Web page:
The mechanisms of Mg2+ and Co2+ transport by the CorA family of divalent cation transporters

Guskov, A. & Eshaghi, S., 2012, In : Current topics in membranes. 69, p. 393-414 22 p.

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The metal ions Mg(2+) and Co(2+) are essential for life, although to different degree. They have similar chemical and physical properties, but their slight differences result in Mg(2+) to be the most abundant metal ion in living cells and the trace element Co(2+) being toxic at relatively low concentrations. Specialized transporters have evolved in living cells to supply and balance the Mg(2+) and Co(2+) need of the cells. The current knowledge of the molecular mechanisms of Mg(2+) and Co(2+) -specific transporters is very limited at this point. Recently, there has been remarkable advances to understand the CorA family, a family of transporters that are able to transport both ions. These new data have increased our insights in how Mg(2+) and Co(2+) are translocated across membranes. Presently, CorA is probably the best system to study the mechanisms of Mg(2+) and Co(2+) transport. This chapter discusses the mechanisms through which CorA selects, transports, and regulates the translocation of its substrate. In addition, we highlight the physical and chemical properties of the substrates, which are important parameters required for better understanding of the transporter action.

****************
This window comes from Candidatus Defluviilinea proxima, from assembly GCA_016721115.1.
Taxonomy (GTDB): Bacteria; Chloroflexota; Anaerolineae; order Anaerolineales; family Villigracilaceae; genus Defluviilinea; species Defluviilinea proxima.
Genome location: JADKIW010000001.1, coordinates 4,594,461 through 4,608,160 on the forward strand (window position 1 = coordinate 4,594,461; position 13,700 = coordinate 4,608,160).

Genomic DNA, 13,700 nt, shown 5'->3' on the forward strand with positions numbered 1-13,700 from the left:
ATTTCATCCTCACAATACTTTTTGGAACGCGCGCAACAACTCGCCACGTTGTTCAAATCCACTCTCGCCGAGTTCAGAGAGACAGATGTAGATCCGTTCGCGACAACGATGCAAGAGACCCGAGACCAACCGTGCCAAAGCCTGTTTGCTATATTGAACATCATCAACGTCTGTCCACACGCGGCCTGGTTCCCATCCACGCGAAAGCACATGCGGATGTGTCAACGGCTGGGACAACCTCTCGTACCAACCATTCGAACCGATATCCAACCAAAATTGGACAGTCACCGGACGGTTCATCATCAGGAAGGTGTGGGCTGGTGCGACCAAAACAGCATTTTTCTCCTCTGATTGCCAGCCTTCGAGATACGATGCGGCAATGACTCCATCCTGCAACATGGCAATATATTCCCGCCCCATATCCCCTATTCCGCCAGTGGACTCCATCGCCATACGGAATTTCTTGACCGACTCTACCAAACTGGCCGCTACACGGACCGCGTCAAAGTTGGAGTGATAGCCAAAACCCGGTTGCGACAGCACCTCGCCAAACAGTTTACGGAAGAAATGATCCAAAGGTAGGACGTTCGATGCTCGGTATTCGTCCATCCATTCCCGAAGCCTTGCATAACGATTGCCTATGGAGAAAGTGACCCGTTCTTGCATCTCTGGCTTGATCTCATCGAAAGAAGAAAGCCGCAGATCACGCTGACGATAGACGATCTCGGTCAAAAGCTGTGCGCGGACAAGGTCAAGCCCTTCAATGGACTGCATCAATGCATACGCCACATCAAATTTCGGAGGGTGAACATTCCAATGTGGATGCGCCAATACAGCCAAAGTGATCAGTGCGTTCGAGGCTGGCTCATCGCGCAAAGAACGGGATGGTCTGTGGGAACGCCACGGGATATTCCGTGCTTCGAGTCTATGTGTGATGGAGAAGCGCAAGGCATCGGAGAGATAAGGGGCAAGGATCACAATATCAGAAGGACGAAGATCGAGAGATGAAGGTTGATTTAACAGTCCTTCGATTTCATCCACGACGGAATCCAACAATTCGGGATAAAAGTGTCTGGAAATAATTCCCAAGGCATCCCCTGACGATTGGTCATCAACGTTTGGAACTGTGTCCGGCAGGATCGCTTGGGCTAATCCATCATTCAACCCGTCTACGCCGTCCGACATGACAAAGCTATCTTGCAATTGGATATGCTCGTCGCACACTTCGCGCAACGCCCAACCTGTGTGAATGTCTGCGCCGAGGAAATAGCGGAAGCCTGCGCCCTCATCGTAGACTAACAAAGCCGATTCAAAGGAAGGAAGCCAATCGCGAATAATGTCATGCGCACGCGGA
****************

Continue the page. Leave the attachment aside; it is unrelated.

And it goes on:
Original languageEnglish
Pages (from-to)393-414
Number of pages22
JournalCurrent topics in membranes
Publication statusPublished - 2012
Externally publishedYes


  • Bacteria, Bacterial Proteins, Cation Transport Proteins, Cobalt, Ion Transport, Magnesium, Protein Structure, Tertiary

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